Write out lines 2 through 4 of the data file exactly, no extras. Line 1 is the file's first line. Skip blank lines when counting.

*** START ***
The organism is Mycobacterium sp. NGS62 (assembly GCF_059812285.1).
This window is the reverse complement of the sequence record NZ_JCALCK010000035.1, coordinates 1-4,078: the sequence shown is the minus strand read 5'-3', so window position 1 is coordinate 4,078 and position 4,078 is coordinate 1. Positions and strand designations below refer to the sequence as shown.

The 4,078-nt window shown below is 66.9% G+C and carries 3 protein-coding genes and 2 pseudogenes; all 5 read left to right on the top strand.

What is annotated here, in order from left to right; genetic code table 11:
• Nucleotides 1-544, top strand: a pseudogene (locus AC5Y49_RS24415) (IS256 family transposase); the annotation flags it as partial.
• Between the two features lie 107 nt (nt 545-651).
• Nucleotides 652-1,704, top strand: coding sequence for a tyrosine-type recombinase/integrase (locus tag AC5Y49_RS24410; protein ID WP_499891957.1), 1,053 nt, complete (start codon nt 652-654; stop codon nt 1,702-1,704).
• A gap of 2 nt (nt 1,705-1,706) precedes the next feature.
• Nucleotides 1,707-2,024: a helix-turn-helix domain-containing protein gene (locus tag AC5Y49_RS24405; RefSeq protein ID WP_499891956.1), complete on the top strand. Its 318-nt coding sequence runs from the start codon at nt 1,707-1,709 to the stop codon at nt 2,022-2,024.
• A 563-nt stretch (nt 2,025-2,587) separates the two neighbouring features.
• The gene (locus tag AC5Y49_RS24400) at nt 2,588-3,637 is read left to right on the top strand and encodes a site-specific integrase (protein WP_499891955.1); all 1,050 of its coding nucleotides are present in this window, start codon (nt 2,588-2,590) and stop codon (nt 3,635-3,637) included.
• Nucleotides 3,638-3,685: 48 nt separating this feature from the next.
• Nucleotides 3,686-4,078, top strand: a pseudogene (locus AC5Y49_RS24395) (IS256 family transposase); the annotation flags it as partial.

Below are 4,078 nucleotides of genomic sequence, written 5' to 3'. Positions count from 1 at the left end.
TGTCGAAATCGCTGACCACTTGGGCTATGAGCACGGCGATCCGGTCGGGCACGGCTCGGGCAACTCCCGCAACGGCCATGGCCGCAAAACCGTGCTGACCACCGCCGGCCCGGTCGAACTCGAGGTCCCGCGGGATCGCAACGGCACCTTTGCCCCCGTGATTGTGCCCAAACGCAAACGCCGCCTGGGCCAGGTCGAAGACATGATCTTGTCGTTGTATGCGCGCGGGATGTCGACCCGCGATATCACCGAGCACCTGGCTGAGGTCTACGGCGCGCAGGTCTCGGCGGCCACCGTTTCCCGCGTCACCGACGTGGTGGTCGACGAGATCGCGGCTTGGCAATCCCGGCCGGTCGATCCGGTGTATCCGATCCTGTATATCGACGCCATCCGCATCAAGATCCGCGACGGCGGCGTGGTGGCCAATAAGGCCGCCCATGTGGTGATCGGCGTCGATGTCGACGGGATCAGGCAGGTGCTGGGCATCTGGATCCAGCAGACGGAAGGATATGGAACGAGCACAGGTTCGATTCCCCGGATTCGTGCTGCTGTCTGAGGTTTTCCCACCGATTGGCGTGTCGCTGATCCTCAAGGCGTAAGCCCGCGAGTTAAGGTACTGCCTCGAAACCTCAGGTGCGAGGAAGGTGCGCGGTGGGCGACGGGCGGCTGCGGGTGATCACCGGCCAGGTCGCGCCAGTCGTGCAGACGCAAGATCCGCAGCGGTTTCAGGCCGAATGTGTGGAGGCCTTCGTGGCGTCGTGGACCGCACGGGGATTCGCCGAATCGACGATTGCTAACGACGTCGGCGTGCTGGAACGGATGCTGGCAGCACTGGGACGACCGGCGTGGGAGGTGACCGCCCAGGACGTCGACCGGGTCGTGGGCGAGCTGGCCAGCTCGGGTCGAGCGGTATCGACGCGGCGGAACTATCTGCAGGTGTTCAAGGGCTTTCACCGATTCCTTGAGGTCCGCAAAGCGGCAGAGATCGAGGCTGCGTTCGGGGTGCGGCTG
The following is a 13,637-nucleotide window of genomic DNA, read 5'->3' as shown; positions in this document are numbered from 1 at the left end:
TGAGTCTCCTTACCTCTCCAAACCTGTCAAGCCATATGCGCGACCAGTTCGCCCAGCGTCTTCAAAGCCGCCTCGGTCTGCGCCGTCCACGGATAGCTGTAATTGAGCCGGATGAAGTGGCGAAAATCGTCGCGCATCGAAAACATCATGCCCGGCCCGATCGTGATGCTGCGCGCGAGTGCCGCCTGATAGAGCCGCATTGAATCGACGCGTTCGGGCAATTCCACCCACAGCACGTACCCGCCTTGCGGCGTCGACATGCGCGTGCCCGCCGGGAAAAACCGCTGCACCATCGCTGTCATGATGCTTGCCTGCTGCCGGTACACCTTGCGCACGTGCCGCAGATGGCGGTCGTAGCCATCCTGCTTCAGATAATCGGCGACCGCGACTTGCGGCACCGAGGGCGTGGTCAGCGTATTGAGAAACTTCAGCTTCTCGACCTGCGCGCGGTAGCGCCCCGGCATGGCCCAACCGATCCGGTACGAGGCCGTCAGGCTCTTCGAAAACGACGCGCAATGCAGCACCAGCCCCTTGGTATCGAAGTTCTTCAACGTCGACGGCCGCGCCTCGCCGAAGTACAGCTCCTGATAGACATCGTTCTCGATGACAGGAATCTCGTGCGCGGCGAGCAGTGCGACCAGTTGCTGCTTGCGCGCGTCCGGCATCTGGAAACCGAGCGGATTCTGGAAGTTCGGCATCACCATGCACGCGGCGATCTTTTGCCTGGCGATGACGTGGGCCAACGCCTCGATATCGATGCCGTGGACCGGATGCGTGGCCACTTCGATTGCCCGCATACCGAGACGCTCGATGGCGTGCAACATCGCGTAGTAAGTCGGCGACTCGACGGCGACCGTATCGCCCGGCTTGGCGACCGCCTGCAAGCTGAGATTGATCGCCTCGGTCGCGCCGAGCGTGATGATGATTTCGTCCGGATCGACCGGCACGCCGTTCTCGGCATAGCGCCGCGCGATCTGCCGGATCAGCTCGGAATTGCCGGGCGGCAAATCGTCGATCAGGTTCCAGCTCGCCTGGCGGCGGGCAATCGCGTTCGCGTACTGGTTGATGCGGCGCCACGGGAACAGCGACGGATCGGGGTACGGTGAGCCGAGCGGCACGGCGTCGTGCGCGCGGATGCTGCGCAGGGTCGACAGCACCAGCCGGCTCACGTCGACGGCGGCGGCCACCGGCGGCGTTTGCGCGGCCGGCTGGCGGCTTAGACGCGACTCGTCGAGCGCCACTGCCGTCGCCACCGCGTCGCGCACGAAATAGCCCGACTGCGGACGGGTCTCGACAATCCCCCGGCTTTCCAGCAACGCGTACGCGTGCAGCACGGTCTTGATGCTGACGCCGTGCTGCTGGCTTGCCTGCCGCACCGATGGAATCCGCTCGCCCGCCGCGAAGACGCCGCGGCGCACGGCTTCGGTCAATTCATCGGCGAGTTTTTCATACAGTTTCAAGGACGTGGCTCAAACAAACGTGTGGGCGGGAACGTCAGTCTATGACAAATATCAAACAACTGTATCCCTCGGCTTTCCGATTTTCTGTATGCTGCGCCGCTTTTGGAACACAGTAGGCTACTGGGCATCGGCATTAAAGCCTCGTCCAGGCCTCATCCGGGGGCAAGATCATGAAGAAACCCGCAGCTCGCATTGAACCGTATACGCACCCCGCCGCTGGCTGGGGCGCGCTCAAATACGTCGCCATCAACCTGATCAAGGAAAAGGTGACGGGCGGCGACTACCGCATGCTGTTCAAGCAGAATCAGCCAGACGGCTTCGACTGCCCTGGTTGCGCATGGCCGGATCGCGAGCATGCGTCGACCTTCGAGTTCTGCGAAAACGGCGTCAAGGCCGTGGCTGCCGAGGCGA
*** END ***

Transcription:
This window is the reverse complement of the sequence record NZ_JCALCK010000035.1, coordinates 1-4,078: the sequence shown is the minus strand read 5'-3', so window position 1 is coordinate 4,078 and position 4,078 is coordinate 1. Positions and strand designations below refer to the sequence as shown.

The 4,078-nt window shown below is 66.9% G+C and carries 3 protein-coding genes and 2 pseudogenes; all 5 read left to right on the top strand.

What is annotated here, in order from left to right; genetic code table 11: